385 is a very small percentage of 60,000. But 269 are playbooks. They add up to well over half of the plays written by Shakespeare’s contemporaries as well as the playwrights of the previous and next generation. The example of this important textual neighbourhood shows that other neighbourhoods can be created in a relatively short time. For example, more than half of the ~550 facsimiles from the Princeton Theological Seminary are likely to map to TCP transcriptions. Stitching them together would add up to a very adequate theological library for some scholarly and many pedagogical purposes.

Somewhere in the Internet Archive , in Hathi Trust, and in various libraries,  there are between 3,000 and 5,000 digital facsimiles where you only need to stitch together text and image to get a useful digital combo. If all this were done, it would fill more spaces on an emerging map, but that map would still be dominated by blank space. If, say, UIUC were to digitize its magnificent Early Modern holdings, it would make a big difference.  But even for a large institution like UIUC that would be a very significant challenge, and it would not be easy to justify it in terms of the benefits that would accrue to the students and faculty there. The cost/benefit calculus changes if you think of Early Modern Studies across the 15 institutions that make up the Big Ten Academic Alliance (don’t ask me about that name), and it changes again once you recognize that the benefits for BTAA members would in fact accrue to anybody anywhere with an Internet connection.

I suspect that digitization of old (and therefore rare) books is still driven to some extent by libraries wanting to display “their” treasures. There is nothing wrong with that motive,  but it does not add up or scale well. Sometimes a particular copy has a history that justifies its digitization whatever other facsimiles may already exist. For instance, Penn’s  facsimile of Mary Wroth’s Urania was made from a copy that was owned by the author and has her own marginalia. A Shakespeare Folio with Milton’s marginalia is another example. But in most cases the creation of  the first facsimile of some text should take precedence over creating a second facsimile of some text. From the end user’s perspective it also does not matter usually  whether a digital facsimile comes from the Newberry, the UIUC, the Huntington, the Folger Library, or wherever, as long as the facsimile is good enough and the Internet connection is both stable and reasonably fast.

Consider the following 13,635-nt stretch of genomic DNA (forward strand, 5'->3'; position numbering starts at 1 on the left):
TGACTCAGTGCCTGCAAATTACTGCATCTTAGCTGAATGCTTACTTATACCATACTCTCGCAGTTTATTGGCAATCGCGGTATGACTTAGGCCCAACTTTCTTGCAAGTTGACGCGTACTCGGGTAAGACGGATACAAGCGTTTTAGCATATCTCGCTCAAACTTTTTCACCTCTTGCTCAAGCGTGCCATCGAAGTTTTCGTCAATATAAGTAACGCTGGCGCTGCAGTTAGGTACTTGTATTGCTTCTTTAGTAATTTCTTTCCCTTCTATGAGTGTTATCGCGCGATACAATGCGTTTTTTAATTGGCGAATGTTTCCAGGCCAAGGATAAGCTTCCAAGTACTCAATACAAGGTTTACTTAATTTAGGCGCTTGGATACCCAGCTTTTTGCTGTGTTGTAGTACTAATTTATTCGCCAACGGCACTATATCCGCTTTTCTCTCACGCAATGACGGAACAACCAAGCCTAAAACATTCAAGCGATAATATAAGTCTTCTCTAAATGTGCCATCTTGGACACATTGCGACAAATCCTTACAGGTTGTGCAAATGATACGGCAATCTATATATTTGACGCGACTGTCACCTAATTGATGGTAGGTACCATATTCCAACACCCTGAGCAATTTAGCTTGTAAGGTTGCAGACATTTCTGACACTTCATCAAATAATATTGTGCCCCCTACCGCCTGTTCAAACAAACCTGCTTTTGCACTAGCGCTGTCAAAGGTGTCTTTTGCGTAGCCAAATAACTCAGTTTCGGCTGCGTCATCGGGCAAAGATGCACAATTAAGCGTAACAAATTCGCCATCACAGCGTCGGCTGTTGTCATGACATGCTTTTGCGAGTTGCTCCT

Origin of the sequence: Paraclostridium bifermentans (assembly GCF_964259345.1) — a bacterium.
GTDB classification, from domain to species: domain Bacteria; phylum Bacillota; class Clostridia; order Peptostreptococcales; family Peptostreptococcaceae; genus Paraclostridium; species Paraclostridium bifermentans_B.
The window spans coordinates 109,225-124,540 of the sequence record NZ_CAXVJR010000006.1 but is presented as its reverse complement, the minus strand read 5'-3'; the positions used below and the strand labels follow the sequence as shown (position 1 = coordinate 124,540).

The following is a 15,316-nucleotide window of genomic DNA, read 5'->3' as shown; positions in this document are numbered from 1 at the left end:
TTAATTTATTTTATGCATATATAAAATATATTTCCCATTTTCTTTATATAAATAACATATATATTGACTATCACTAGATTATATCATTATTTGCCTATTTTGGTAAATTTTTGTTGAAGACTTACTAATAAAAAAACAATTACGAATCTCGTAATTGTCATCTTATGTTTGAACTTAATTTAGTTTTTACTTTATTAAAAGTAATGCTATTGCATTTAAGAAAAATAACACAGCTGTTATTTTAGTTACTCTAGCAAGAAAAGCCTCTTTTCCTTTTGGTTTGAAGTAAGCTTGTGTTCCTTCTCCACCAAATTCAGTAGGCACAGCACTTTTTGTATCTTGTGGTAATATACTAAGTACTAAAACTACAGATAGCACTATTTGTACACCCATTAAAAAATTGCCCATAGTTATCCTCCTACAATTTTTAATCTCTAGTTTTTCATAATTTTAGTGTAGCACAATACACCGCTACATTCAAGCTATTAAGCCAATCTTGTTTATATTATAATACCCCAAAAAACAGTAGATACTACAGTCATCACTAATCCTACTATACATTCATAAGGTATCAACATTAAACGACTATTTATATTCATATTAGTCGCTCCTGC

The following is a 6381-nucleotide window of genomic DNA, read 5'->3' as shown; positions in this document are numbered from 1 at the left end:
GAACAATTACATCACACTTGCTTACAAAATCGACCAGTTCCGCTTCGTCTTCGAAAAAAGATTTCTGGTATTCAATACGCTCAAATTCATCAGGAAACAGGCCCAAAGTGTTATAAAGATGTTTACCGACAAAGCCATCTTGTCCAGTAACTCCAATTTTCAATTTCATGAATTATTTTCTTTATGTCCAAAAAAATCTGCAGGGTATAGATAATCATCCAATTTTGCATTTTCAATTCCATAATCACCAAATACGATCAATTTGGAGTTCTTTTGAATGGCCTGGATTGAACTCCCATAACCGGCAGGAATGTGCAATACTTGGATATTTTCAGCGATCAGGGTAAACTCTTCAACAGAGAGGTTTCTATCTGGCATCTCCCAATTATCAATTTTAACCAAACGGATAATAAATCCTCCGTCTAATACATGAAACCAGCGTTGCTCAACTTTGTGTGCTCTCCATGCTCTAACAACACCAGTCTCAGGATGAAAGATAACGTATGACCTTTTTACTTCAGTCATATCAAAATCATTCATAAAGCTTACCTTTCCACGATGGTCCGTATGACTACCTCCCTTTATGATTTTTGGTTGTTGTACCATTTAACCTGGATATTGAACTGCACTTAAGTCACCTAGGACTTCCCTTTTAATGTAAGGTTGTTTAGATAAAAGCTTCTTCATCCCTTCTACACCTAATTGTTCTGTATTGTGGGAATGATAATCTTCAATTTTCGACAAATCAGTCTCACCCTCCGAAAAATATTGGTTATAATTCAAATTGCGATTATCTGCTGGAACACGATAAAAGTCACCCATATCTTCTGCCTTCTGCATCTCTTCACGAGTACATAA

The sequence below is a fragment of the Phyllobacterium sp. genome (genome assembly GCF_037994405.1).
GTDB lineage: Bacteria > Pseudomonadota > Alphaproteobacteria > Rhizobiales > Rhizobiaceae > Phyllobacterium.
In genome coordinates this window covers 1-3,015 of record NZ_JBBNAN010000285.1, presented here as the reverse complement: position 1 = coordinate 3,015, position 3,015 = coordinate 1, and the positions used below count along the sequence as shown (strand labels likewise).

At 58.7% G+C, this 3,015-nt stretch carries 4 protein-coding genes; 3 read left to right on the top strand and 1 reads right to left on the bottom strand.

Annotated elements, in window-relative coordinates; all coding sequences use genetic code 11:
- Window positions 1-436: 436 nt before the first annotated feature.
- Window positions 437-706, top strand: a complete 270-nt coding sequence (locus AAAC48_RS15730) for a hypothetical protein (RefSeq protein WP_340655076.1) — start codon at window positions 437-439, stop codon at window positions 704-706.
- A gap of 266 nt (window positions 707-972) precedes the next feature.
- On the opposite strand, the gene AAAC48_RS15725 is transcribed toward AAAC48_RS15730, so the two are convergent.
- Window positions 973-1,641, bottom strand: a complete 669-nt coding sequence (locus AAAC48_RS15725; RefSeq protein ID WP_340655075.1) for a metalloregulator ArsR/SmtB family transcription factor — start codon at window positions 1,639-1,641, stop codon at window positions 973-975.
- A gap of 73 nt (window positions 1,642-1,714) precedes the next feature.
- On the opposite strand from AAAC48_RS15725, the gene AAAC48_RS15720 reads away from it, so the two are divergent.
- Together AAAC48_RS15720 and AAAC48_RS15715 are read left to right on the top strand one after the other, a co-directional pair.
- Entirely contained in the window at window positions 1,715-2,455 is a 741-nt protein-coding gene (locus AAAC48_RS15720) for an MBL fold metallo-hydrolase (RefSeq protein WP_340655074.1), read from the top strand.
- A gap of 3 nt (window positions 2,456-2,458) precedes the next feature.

If the British government decided after a successful Brexit that the revival of an ever greater Britain should be celebrated by digitizing the complete  Early Modern holdings of the British Library and the Bodleian, many documentary needs of American Early Modernists would be adequately met. This is an unlikely scenario. A somewhat less unlikely scenario would involve the major American Rare Book libraries working together on a plan for distributed digitization. I am not holding my breath, however. It is not easy to go from “I” to “we”,  and I doubt whether they have the shared social infrastructure that would make it easier.  Such an infrastructure does, however,  exist among the BTAA libraries. It has a solid history, of which the creation of the TCP archive is a particularly distinguished chapter.  Why not add another and perhaps even more distinguished chapter that pairs the pages of TCP texts with high-quality images? From the perspective of the combined resources of the BTAA libraries that is a substantial but not gigantic undertaking. If the BTAA libraries put enough of their equity in such a project by revising internal priorities the odds of attracting additional funding from elsewhere would be very high.  The benefits for Early Modernists all over the world would be substantial.

A reader of this blog post might argue that I am contradicting myself when I argue a) that the BTAA should collectively digitize their Early Modern holdings and b) that in most cases it does not matter whether a digital surrogate comes from here or there as long as it is good enough.  That is true, but everybody’s business has a way of ending up as nobody’s business. One has to start somewhere.  The BTAA libraries clearly have the resources and the social capital to make substantial and quite rapid progress. If they do it, others might well want to join.